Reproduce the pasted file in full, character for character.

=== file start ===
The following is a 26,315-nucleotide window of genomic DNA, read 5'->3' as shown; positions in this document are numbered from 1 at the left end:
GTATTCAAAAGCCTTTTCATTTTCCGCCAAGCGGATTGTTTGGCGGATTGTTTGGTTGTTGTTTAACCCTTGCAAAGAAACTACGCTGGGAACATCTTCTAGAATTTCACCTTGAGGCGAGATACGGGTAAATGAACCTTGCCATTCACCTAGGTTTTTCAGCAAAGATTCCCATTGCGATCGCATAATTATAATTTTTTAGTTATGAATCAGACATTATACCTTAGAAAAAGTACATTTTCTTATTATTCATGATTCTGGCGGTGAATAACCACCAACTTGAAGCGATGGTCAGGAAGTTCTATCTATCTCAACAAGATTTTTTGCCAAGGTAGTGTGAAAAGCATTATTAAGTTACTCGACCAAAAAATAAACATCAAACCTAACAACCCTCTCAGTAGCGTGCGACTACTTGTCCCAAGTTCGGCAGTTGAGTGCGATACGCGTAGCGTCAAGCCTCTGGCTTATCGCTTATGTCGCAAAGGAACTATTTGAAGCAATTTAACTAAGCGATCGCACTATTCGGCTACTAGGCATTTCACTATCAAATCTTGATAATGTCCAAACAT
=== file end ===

The following is a 26,315-nucleotide window of genomic DNA, read 5'->3' as shown; positions in this document are numbered from 1 at the left end:
GTATTCAAAAGCCTTTTCATTTTCCGCCAAGCGGATTGTTTGGCGGATTGTTTGGTTGTTGTTTAACCCTTGCAAAGAAACTACGCTGGGAACATCTTCTAGAATTTCACCTTGAGGCGAGATACGGGTAAATGAACCTTGCCATTCACCTAGGTTTTTCAGCAAAGATTCCCATTGCGATCGCATAATTATAATTTTTTAGTTATGAATCAGACATTATACCTTAGAAAAAGTACATTTTCTTATTATTCATGATTCTGGCGGTGAATAACCACCAACTTGAAGCGATGGTCAGGAAGTTCTATCTATCTCAACAAGATTTTTTGCCAAGGTAGTGTGAAAAGCATTATTAAGTTACTCGACCAAAAAATAAACATCAAACCTAACAACCCTCTCAGTAGCGTGCGACTACTTGTCCCAAGTTCGGCAGTTGAGTGCGATACGCGTAGCGTCAAGCCTCTGGCTTATCGCTTATGTCGCAAAGGAACTATTTGAAGCAATTTAACTAAGCGATCGCACTATTCGGCTACTAGGCATTTCACTATCAAATCTTGATAATGTCCAAACAT